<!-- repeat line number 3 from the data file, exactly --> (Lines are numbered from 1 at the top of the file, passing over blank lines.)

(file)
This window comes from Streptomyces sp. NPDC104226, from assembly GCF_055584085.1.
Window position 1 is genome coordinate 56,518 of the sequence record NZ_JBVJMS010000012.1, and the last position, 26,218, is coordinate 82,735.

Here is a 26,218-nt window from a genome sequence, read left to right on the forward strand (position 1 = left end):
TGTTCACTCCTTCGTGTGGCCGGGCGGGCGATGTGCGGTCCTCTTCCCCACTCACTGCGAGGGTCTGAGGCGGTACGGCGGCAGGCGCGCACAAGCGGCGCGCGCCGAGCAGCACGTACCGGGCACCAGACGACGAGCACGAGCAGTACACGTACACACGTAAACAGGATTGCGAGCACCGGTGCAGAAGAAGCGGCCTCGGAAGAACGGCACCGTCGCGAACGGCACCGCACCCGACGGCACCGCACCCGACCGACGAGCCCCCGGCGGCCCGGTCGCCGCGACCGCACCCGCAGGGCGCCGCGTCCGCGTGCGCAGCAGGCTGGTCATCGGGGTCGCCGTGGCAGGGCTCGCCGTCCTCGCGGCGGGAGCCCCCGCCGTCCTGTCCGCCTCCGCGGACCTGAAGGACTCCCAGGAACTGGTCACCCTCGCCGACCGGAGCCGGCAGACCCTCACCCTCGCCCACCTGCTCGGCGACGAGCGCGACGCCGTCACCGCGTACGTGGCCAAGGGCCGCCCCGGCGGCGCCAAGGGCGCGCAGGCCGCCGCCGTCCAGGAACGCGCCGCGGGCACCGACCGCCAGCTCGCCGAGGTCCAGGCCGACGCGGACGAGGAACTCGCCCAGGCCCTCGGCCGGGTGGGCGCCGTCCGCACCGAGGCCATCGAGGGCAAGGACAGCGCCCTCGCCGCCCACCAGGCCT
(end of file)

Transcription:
Here is a 26,218-nt window from a genome sequence, read left to right on the forward strand (position 1 = left end):